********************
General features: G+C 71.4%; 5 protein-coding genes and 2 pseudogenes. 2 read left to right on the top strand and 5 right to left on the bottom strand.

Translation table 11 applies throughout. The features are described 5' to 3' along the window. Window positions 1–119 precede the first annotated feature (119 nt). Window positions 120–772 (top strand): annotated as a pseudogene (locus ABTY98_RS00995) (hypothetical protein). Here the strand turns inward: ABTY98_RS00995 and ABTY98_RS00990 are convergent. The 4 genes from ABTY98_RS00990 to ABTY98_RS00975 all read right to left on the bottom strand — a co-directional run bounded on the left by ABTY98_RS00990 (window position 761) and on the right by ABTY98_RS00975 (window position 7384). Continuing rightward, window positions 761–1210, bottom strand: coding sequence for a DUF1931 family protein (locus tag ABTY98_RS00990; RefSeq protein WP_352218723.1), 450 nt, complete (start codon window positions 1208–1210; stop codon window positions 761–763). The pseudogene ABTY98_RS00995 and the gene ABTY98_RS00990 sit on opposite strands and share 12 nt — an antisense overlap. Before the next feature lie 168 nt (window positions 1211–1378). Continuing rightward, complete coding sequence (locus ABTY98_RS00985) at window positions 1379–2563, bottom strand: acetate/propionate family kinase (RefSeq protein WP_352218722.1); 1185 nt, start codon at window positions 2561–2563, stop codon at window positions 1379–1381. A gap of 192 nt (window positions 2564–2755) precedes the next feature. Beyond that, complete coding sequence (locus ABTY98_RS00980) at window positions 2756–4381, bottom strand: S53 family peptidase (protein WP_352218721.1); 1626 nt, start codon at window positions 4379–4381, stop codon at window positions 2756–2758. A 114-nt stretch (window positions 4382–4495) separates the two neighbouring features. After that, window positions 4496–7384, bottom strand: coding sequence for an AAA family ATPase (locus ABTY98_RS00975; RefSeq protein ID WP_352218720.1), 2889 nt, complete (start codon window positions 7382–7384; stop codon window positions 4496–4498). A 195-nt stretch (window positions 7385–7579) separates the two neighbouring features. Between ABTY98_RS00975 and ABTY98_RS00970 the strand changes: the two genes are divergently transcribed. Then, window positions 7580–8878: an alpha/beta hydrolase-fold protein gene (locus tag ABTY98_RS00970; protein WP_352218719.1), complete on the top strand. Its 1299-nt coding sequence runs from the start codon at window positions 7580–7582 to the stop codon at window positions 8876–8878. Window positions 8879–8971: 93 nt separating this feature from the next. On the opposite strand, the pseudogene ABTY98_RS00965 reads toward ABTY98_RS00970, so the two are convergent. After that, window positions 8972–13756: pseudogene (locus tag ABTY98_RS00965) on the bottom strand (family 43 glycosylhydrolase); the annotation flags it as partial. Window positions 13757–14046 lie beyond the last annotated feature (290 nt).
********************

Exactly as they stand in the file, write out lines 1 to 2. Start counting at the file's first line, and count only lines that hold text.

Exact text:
General features: G+C 71.4%; 5 protein-coding genes and 2 pseudogenes. 2 read left to right on the top strand and 5 right to left on the bottom strand.

Translation table 11 applies throughout. The features are described 5' to 3' along the window. Window positions 1–119 precede the first annotated feature (119 nt). Window positions 120–772 (top strand): annotated as a pseudogene (locus ABTY98_RS00995) (hypothetical protein). Here the strand turns inward: ABTY98_RS00995 and ABTY98_RS00990 are convergent. The 4 genes from ABTY98_RS00990 to ABTY98_RS00975 all read right to left on the bottom strand — a co-directional run bounded on the left by ABTY98_RS00990 (window position 761) and on the right by ABTY98_RS00975 (window position 7384). Continuing rightward, window positions 761–1210, bottom strand: coding sequence for a DUF1931 family protein (locus tag ABTY98_RS00990; RefSeq protein WP_352218723.1), 450 nt, complete (start codon window positions 1208–1210; stop codon window positions 761–763). The pseudogene ABTY98_RS00995 and the gene ABTY98_RS00990 sit on opposite strands and share 12 nt — an antisense overlap. Before the next feature lie 168 nt (window positions 1211–1378). Continuing rightward, complete coding sequence (locus ABTY98_RS00985) at window positions 1379–2563, bottom strand: acetate/propionate family kinase (RefSeq protein WP_352218722.1); 1185 nt, start codon at window positions 2561–2563, stop codon at window positions 1379–1381. A gap of 192 nt (window positions 2564–2755) precedes the next feature. Beyond that, complete coding sequence (locus ABTY98_RS00980) at window positions 2756–4381, bottom strand: S53 family peptidase (protein WP_352218721.1); 1626 nt, start codon at window positions 4379–4381, stop codon at window positions 2756–2758. A 114-nt stretch (window positions 4382–4495) separates the two neighbouring features. After that, window positions 4496–7384, bottom strand: coding sequence for an AAA family ATPase (locus ABTY98_RS00975; RefSeq protein ID WP_352218720.1), 2889 nt, complete (start codon window positions 7382–7384; stop codon window positions 4496–4498). A 195-nt stretch (window positions 7385–7579) separates the two neighbouring features. Between ABTY98_RS00975 and ABTY98_RS00970 the strand changes: the two genes are divergently transcribed. Then, window positions 7580–8878: an alpha/beta hydrolase-fold protein gene (locus tag ABTY98_RS00970; protein WP_352218719.1), complete on the top strand. Its 1299-nt coding sequence runs from the start codon at window positions 7580–7582 to the stop codon at window positions 8876–8878. Window positions 8879–8971: 93 nt separating this feature from the next. On the opposite strand, the pseudogene ABTY98_RS00965 reads toward ABTY98_RS00970, so the two are convergent. After that, window positions 8972–13756: pseudogene (locus tag ABTY98_RS00965) on the bottom strand (family 43 glycosylhydrolase); the annotation flags it as partial. Window positions 13757–14046 lie beyond the last annotated feature (290 nt).